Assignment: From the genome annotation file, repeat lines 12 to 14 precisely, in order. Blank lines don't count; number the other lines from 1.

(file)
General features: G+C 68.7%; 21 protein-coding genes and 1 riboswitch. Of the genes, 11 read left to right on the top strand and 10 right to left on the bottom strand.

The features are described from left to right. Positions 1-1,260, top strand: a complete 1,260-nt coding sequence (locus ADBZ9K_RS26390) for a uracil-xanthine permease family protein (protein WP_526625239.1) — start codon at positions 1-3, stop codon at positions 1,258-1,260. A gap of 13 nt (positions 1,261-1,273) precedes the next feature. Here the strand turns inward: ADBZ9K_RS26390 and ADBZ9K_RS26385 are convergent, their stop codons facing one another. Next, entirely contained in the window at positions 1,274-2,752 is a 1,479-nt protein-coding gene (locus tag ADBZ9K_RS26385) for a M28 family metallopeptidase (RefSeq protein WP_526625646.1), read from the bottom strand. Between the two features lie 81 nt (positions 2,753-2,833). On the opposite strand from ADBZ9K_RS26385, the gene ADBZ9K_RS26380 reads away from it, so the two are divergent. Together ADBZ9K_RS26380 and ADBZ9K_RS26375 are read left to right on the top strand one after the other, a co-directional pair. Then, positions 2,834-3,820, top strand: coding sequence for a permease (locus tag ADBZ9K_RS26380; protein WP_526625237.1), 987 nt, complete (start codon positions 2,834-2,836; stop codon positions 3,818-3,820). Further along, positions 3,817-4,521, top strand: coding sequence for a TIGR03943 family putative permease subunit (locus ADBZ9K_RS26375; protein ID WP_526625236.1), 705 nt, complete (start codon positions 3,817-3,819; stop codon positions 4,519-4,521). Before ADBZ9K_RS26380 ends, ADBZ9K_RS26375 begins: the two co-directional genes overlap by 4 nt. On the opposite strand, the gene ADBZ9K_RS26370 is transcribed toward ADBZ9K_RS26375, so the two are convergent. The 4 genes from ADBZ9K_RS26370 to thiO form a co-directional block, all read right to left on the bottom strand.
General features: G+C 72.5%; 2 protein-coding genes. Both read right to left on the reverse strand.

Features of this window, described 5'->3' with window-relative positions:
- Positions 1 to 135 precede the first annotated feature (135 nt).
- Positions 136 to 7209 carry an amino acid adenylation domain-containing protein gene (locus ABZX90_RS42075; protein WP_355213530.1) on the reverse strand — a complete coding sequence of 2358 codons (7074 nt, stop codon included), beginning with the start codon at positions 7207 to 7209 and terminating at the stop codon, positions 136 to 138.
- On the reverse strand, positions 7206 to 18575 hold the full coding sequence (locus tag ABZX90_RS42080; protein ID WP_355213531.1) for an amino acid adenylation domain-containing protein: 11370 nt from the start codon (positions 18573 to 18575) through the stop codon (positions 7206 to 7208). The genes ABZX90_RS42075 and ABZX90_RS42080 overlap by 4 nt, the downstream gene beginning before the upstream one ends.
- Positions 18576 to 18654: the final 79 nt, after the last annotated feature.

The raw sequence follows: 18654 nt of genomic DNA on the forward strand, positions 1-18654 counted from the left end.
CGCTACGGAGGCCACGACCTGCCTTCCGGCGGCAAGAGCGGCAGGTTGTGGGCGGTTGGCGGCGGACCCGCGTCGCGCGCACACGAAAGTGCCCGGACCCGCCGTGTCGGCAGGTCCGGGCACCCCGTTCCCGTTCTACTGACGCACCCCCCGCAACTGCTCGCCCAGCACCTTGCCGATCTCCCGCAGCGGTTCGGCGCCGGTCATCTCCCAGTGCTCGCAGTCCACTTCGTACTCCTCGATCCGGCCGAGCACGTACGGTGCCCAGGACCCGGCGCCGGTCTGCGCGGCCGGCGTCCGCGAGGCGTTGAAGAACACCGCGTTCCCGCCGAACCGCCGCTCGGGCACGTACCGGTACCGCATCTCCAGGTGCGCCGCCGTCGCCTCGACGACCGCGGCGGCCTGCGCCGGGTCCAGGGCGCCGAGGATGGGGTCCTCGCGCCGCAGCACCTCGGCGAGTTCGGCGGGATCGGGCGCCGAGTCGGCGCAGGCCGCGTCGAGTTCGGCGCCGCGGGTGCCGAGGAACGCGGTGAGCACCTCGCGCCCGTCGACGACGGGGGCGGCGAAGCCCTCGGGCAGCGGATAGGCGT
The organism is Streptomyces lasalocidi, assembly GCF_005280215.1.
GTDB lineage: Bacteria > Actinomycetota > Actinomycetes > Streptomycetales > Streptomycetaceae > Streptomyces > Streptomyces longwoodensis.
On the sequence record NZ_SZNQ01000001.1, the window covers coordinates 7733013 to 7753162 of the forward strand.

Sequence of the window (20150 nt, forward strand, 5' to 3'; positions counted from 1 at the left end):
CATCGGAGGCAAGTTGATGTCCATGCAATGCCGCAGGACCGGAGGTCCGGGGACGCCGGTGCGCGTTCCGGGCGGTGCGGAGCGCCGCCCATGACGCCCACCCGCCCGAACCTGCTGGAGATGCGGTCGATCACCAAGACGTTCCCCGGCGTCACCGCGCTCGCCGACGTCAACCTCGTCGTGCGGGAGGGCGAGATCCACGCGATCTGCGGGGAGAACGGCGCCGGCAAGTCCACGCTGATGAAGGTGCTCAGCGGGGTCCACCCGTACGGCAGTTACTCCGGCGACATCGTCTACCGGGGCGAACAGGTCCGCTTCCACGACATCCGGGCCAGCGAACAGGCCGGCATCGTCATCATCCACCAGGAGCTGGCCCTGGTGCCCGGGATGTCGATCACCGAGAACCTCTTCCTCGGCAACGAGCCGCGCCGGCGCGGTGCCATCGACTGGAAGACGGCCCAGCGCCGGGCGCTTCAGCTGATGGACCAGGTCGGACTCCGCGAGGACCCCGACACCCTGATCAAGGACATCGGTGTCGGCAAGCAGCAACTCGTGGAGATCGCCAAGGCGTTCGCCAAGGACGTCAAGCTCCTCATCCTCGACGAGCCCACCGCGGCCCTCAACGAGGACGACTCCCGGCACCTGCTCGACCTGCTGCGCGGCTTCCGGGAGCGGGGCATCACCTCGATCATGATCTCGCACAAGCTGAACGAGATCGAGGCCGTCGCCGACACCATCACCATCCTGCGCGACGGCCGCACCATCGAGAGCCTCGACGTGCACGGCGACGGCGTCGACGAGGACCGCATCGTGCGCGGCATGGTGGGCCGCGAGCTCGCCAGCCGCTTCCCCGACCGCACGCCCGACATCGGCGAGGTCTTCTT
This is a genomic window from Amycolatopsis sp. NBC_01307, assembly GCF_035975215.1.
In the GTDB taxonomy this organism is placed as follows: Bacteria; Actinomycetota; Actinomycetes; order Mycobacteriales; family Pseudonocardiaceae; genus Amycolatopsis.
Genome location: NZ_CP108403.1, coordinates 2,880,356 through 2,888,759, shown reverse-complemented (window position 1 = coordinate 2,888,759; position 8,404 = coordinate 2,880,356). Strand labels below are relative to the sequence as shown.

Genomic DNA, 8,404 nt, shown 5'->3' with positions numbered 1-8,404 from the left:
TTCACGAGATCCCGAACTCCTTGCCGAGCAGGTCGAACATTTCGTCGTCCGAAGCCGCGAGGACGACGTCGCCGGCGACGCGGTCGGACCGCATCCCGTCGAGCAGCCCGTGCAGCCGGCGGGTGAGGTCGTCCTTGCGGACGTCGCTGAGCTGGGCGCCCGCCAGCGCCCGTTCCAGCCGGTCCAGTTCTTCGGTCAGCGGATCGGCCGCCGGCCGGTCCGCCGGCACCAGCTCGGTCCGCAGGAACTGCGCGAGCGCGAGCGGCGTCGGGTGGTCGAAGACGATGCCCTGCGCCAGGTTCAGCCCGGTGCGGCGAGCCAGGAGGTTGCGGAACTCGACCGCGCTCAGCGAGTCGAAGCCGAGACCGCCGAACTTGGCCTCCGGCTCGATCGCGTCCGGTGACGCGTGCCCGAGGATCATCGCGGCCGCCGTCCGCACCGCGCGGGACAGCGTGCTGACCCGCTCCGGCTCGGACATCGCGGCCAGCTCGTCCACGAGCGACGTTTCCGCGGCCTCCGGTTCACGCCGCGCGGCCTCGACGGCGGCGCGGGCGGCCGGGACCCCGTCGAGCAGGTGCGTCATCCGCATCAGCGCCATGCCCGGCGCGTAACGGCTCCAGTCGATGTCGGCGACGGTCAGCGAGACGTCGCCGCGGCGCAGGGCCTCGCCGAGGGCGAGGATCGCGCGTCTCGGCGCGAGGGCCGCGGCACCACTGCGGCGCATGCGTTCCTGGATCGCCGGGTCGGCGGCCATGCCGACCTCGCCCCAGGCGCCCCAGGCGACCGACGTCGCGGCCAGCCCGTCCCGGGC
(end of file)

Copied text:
GTDB lineage: Bacteria > Actinomycetota > Actinomycetes > Streptomycetales > Streptomycetaceae > Streptomyces > Streptomyces longwoodensis.
On the sequence record NZ_SZNQ01000001.1, the window covers coordinates 7733013 to 7753162 of the forward strand.

Sequence of the window (20150 nt, forward strand, 5' to 3'; positions counted from 1 at the left end):